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Ex libris: February 2019

Ex libris: February 2019

[photo of bookshelf]

[cover of Gael Force by Merv Daub]

[W]ith the exception of the war years 1915-18 and 1940-44, football has been played continually at the university since 1882 - more than 125 seasons. During that time the school has grown from its small beginnings to stand in the top ranks of Canadian universities. There have been wars, depression, rapid industrialization, immigration, humans on the moon, and the threat of thermonuclear extinction. But through it all, except for those two short periods, Queen's has played football.


Merv Daub, Com'66, Professor Emeritus (Business),has updated his 1996 book Gael Force. In its second edition, Gael Force: A History of Football at Queen's, 1882-2016 (McGill-Queen's University Press) adds the years 1995 to 2016, covering the era of coaches Howes and Sheehan, the Gaels' 2009 Vanier Cup win, and the construction of the new Richardson Stadium. 

[cover graphic of Simple by Barry Cross]Barry Cross, MBA'96, is the author of Simple: Killing Complexity for a Lean and Agile Organization. The  complexities of managing in today's world both obscure decision-making and layer on challenges that bog an organization down. By understanding who their customers are and what they want, leaders can focus innovation strategy and projects in ways that deliver sustainable value. Even in not-for-profit and government agencies, executing in an aligned organization can become the profitable standard business process. Mr. Cross is an assistant professor and distinguished faculty fellow of operations strategy at Smith School of Business. Simple is his third book.



[cover image of Muscle on Wheels by M. Ann Hall]M. Ann Hall, Arts/PHE'64, has written Muscle on Wheels: Louise Armaindo and the High-Wheel Racers of Nineteenth-Century America (McGill-Queen's University Press.) Challenging the understanding that bicycling was a purely masculine sport, Muscle on Wheels tells he story of women's high-wheel racing in North America in the 1880s and early 1890s, with a focus on a particular cyclist: Louise Armaindo (1857-1900). Among Canada's first women professional athletes and the first woman who was truly successful as a high-wheel racer,Armaindo began her career as a strongwoman and trapeze artist in Chicago in the 1870s before discovering high-wheel bicycle racing. Initially she competed against men, but as more women took up the sport, she raced them too. The story of working-class Victorian women who earned a living through their athletic talent, Muscle on Wheels showcases a time in women's and athletic history that is often forgotten or misconstrued. Dr. Hall is professor emerita in the Faculty of Kinesiology, Sport, and Recreation at the University of Alberta.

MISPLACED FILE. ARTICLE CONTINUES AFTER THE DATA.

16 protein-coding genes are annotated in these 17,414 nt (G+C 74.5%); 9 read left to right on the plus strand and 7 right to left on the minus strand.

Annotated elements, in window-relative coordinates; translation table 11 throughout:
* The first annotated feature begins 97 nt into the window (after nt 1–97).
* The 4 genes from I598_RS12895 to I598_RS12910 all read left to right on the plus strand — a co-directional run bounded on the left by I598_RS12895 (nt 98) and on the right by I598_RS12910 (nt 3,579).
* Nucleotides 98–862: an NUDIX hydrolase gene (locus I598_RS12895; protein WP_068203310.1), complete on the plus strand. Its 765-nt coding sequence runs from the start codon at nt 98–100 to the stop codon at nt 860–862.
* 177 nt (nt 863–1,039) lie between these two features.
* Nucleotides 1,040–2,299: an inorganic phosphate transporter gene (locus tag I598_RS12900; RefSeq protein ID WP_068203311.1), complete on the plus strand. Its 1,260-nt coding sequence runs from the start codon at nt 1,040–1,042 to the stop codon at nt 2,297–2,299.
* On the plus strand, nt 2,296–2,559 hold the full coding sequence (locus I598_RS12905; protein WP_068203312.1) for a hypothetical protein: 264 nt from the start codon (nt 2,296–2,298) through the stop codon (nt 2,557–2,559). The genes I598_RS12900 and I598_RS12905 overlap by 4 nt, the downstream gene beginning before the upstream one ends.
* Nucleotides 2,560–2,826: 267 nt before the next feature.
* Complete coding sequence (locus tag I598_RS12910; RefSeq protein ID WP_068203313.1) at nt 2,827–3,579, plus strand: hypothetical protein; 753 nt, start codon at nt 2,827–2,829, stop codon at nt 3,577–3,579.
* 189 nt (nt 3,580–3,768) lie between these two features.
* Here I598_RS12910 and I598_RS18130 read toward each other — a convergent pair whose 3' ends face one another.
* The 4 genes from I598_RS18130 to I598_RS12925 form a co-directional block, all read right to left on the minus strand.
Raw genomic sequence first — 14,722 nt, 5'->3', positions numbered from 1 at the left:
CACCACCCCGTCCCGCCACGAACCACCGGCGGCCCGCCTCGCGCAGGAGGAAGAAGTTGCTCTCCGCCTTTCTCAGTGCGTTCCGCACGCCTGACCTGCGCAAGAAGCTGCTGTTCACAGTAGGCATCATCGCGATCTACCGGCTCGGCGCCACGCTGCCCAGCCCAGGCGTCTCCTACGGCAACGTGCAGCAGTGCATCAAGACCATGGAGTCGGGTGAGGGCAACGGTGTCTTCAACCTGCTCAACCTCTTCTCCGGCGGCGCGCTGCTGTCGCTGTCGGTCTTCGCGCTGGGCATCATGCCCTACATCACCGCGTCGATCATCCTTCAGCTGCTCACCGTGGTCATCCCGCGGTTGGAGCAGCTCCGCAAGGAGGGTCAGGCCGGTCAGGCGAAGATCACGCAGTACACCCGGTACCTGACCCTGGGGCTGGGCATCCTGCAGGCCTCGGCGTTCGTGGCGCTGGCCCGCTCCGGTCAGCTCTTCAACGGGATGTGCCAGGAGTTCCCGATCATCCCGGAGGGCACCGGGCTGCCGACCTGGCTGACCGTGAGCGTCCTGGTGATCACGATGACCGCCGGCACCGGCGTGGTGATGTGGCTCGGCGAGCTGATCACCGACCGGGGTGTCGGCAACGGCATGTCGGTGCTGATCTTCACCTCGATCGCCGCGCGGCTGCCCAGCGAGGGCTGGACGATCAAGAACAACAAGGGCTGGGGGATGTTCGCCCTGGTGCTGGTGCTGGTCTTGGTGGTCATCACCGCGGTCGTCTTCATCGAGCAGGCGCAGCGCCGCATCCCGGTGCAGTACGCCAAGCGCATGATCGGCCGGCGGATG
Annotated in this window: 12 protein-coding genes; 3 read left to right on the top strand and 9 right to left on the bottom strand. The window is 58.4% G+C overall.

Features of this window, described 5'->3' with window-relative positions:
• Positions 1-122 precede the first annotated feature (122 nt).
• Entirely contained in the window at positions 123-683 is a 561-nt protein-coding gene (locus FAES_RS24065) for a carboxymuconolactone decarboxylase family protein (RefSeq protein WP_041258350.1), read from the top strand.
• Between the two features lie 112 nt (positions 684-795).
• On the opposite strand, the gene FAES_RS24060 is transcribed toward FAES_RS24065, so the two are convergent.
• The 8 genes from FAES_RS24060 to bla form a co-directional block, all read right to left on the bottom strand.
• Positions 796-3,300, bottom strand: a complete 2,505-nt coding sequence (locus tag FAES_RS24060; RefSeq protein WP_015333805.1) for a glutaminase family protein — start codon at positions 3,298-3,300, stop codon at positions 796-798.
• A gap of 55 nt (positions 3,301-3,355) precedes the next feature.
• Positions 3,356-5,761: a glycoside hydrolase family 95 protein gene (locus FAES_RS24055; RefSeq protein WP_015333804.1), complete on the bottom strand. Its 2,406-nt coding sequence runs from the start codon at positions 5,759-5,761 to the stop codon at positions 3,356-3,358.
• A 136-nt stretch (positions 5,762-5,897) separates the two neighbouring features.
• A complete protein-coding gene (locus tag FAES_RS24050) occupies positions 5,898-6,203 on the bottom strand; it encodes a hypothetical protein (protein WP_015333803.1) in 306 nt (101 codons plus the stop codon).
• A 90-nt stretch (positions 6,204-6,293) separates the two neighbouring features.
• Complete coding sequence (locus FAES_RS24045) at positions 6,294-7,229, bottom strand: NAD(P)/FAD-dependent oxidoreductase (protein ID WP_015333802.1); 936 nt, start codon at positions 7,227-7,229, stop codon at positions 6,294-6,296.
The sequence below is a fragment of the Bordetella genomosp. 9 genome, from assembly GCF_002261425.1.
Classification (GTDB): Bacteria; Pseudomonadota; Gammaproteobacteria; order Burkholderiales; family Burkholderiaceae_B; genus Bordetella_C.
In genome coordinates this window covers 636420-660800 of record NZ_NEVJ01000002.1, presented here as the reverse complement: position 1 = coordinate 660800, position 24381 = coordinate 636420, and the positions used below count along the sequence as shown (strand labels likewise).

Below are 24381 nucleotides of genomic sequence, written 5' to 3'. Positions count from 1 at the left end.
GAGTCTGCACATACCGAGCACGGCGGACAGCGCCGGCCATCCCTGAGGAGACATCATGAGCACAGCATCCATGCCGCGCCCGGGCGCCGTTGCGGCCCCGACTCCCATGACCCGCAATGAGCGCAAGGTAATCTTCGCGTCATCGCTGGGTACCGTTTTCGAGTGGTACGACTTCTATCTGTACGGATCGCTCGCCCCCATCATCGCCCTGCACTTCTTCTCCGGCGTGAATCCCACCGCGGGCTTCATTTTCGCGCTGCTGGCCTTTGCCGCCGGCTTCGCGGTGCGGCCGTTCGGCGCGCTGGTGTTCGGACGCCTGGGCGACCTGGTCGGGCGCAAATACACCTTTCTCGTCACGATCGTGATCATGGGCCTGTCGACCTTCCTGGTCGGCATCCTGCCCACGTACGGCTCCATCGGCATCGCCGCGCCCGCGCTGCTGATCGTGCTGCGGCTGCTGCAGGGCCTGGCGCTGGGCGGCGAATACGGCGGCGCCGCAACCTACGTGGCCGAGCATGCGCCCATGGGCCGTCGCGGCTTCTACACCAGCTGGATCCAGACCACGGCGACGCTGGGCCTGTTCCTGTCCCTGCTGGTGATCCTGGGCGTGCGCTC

[cover graphic of Skating Over Thin Ice by Jean Mills]Jean (Bangay) Mills, Artsci'78, MA'8o, is the author of the YA novel Skating Over Thin Ice. It's the story of Imogen St. Pierre, a celebrated musical prodigy whose life is about to be disrupted by a hockey-playing classmate with troubling celebrity issues of his own. Skating Over Thin Ice has been nominated for a 2019 OLA Forest of Reading Red Maple Fiction award by the Ontario Library Association. The OLA called the book "a thoughtful, moving, powerful story about what it's like to be gifted and exceptional - and still young."




William C. Reeve, Professor Emeritus (German) is the co-author, with John Mcintyre, of John Doan & Ebenezer Doan: Canadian Quaker Master Builders & Cabinetmakers. Brothers Ebenezer and John Doan were Quaker pacifists who left the Philadelphia area to settle in Upper Canada in Sharon, Ont., north of Toronto. The illustrations in this hardback gift edition include historical images, family photographs, and examples of buildings and furniture created and built by the Doan brothers.

[cover image of Acrylic Painting Mediums and Methods by Rheni Tauchid]Rheni Tauchid, Artsci'88, is the author of Acrylic Painting Mediums and Methods: A Contemporary Guide to Materials, Techniques, and Applications. Developments in the pigment industry have given acrylics a remarkably permanent, rich, and abundant palette, making it the favorite medium of many contemporary artists. As colours are being developed, their chemical components are also enhanced for better texture and handling. There are now acrylic mediums for thinning, thickening, glazing, molding, pouring, texturing, and dozens of other uses. Even experienced acrylic painters can be intimidated by the number of products. Ms. Tauchid simplifies this daunting subject, clearly explaining each type of medium and suggesting ways it can enhance your painting practice.

[cover image of Queen's Alumni Review issue 1, 2019, showing a photo of Alfred Bader]